With our database unavailable due to investigations of a corrupt data entry, let’s have a throwback Thursday. Hence, let’s look back at the very first light curve of the week, which was published (facebook page only) on January 7th, 2019.
It shows the first 2.5years of our V, R, and I-band data of the extremely variable young star V2492Cyg in the Pelican Nebula. We now have an additional 4.5yr of data in the database. This source is a very interesting object which can change the brightness by more than six magnitudes. This is caused by variable circumstellar extinction as well as accretion rate changes. In recent years the source has undergone several deep dimming and rebrightening events. During some of the faint stages it completely disappeared below our detection limit for several months.
Here is what we wrote about the light curve, back when it all started:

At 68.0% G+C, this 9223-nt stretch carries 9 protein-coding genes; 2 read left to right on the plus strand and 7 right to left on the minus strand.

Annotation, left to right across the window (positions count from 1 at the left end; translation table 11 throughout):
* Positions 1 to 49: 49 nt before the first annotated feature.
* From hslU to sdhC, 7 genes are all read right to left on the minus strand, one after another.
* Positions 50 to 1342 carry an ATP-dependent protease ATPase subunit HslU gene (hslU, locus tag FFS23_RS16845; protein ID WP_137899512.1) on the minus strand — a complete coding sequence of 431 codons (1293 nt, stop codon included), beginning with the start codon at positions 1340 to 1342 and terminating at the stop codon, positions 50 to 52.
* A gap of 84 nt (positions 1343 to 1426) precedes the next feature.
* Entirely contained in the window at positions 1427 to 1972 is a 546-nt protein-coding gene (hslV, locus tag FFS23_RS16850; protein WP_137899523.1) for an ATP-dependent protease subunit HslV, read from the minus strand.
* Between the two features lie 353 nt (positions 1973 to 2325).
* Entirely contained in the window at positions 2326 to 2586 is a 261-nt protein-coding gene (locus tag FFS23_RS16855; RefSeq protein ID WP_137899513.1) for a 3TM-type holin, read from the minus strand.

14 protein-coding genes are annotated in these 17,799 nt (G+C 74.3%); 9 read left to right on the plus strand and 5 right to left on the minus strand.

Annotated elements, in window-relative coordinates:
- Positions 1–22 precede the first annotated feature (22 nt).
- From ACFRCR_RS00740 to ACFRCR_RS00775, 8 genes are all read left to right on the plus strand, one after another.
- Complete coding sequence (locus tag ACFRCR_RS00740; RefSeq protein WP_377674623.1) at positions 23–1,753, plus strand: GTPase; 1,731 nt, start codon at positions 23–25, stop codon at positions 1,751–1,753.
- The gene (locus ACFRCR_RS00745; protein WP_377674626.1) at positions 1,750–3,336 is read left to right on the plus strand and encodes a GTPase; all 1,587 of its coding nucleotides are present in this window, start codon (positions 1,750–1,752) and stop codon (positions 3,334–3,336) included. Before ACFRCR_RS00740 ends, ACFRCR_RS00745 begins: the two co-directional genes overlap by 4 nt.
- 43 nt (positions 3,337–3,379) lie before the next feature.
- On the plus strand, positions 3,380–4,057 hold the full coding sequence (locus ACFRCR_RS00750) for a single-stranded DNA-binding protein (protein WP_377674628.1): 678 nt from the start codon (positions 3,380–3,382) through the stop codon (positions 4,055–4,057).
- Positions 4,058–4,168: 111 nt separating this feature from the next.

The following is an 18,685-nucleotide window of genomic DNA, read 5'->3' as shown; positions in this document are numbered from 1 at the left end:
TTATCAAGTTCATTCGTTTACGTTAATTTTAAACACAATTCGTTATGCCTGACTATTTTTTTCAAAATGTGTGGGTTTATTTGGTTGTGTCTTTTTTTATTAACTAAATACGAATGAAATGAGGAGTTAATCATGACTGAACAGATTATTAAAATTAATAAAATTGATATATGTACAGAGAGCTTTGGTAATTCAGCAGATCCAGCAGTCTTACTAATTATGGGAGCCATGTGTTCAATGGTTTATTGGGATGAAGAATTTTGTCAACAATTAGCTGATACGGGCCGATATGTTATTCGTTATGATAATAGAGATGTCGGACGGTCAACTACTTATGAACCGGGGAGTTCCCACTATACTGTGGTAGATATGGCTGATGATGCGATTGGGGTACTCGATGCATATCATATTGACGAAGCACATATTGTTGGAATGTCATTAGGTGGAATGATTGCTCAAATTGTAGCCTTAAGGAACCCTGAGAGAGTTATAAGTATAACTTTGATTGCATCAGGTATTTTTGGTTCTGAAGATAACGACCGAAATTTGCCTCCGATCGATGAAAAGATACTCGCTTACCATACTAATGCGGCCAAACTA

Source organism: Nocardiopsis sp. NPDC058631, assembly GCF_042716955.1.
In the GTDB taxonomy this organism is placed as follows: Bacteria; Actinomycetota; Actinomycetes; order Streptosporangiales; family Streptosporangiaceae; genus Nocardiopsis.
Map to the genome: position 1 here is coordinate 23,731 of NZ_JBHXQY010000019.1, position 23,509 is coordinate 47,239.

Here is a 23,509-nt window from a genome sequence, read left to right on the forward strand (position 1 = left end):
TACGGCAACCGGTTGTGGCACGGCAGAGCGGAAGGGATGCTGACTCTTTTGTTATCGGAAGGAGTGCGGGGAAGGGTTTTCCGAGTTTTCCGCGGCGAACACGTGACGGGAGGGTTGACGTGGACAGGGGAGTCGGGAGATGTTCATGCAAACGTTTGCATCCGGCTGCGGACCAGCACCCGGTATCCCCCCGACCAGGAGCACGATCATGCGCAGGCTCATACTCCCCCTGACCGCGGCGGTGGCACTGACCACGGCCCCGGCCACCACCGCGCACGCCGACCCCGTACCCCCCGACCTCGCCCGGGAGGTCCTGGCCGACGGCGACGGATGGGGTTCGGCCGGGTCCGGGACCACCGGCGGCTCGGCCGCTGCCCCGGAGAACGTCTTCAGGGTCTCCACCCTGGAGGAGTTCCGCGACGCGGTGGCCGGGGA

“Lightcurve of the week #1: Happy New Year everyone. Since we now have quite a lot of data, we thought to try to post each week one of the lightcurves from the database to show the variety of objects we are investigating. Our first object is the variable V2492Cyg, which is one of the most unusual objects in all of our fields. The strong variations are most likely caused by changes in the line of sight extinction and changes in the mass accretion rate.”
We are happy to say that the idea of the light curve of the week is still continuing 174 weeks after the first one, without interruptions.